The Girl Guides of Canada has renamed its Brownies branch the “Embers” in a bid to become more inclusive and welcoming to all girls.
The organization said Wednesday that the new name applies immediately to its program for kids aged seven and eight.
CEO Jill Zelmanovits said the previous name dissuaded some racialized girls and women from joining the outdoor adventure and activity group and that members embraced the chance to change that.
“We were really thrilled with the support from within the organization, and especially that girls understood this change,” said Zelmanovits.
“When you say to a girl, you know, at a very basic level, this name makes some girls feel like they don’t belong, their automatic reaction is: ‘You should change it.’… What we thought might have been a difficult conversation was not a difficult conversation for them. For them it was a very automatic response.”
Zelmanovits said current and former members chose “Embers” over “Comets” in an online vote conducted Nov. 29 to Dec. 13.
She added it will take several months to update various websites, marketing materials and resources and that the name will be fully adopted by Sept. 1.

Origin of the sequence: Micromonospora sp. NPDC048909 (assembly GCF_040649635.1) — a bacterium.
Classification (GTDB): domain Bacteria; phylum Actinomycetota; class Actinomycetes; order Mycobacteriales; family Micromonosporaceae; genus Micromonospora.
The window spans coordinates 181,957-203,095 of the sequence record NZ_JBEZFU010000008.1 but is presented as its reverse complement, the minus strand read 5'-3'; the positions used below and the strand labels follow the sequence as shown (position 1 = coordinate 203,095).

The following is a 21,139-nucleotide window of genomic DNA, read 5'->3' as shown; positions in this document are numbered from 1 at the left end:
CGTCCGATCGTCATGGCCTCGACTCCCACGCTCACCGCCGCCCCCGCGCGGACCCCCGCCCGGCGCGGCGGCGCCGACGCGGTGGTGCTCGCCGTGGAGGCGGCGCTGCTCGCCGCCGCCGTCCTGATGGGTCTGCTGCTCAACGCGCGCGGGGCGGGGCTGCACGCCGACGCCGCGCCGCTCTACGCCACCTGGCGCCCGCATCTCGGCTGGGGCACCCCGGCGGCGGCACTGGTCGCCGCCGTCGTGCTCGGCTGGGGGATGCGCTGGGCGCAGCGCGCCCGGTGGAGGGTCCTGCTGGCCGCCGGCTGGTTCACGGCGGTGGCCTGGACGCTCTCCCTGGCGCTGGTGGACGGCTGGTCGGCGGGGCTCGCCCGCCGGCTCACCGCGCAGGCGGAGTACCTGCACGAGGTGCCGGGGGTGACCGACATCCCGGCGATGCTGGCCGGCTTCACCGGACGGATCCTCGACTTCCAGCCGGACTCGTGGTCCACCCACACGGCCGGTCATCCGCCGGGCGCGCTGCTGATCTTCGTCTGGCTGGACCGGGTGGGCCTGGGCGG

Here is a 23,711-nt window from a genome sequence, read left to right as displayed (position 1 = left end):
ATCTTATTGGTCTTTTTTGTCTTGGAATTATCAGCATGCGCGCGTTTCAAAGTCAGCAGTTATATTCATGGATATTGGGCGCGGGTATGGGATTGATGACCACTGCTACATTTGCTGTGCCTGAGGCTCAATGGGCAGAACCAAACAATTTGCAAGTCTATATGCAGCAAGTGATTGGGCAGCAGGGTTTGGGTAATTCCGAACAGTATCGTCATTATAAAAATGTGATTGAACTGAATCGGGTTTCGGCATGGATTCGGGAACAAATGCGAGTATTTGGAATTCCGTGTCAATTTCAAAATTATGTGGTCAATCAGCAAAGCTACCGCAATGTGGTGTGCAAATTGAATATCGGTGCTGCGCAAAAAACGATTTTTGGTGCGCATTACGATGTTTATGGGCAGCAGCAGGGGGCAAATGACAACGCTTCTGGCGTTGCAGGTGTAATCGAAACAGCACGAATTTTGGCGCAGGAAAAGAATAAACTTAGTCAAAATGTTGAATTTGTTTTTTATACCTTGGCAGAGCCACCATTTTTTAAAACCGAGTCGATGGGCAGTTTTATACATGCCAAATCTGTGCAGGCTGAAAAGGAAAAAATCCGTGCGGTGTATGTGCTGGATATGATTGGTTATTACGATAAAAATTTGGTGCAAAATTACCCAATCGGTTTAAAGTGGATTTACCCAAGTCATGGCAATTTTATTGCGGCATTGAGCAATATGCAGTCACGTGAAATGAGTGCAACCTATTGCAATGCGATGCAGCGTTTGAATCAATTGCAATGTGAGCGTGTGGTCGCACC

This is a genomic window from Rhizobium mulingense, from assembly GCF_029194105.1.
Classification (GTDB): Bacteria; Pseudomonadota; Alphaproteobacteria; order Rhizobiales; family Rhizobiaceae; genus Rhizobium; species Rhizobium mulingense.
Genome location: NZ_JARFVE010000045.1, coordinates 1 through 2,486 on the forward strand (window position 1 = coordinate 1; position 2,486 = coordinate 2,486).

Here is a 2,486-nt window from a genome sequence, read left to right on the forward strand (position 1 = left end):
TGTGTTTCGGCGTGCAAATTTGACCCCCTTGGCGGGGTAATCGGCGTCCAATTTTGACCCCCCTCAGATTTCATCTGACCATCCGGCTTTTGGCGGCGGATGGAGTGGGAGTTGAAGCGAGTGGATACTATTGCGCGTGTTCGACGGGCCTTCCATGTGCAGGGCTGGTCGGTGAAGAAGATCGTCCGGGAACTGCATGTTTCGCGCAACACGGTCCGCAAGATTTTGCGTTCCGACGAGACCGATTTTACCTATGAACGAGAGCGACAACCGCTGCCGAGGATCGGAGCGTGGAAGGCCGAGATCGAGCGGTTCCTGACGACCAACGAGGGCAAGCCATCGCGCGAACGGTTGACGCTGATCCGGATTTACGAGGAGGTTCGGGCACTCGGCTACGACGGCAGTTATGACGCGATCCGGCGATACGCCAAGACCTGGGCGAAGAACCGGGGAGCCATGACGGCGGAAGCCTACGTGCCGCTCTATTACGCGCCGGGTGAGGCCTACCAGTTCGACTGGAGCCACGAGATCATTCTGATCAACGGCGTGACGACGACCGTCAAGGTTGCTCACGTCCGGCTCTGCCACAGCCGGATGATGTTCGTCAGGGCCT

Other branches of the Guides include Sparks for those aged five and six; Guides, who are nine to 11; Pathfinders who are 12 to 14; and Rangers who are 15 to 17.
The Guides said in November they would change the name of the seven and eight-year-old branch after hearing from current and former members that the previous name caused harm and was a barrier to belonging for racialized girls and women.
Zelmanovits also acknowledged the move addresses one “specific concern” and that there “are always more things that organizations can do.”
For one thing, she described the Girl Guides of Canada “as overwhelmingly … a non-racialized organization.”
“It’s something that the organization and the board of directors is very conscious of, and obviously (our) mission of and vision – the vision being a better world by girls – (is) we want as many girls as possible to be involved in that, and we want to have girls from every background involved in that.”
Although boosting members was not the goal of the name change, Zelmanovits said they’ve already heard some families have signed up for the first time because of the move.
She said she’s inspired by the eagerness of the Guides’ young members to take action when they see the need.
“Sometimes I wish adults could take a page from that, because it is a great reaction to just say: Well, if it’s causing harm, you should change it,” said Zelmanovits.
“If we just took their lead I think we could probably solve a lot of problems in the world.”
—Cassandra Szklarski, The Canadian Press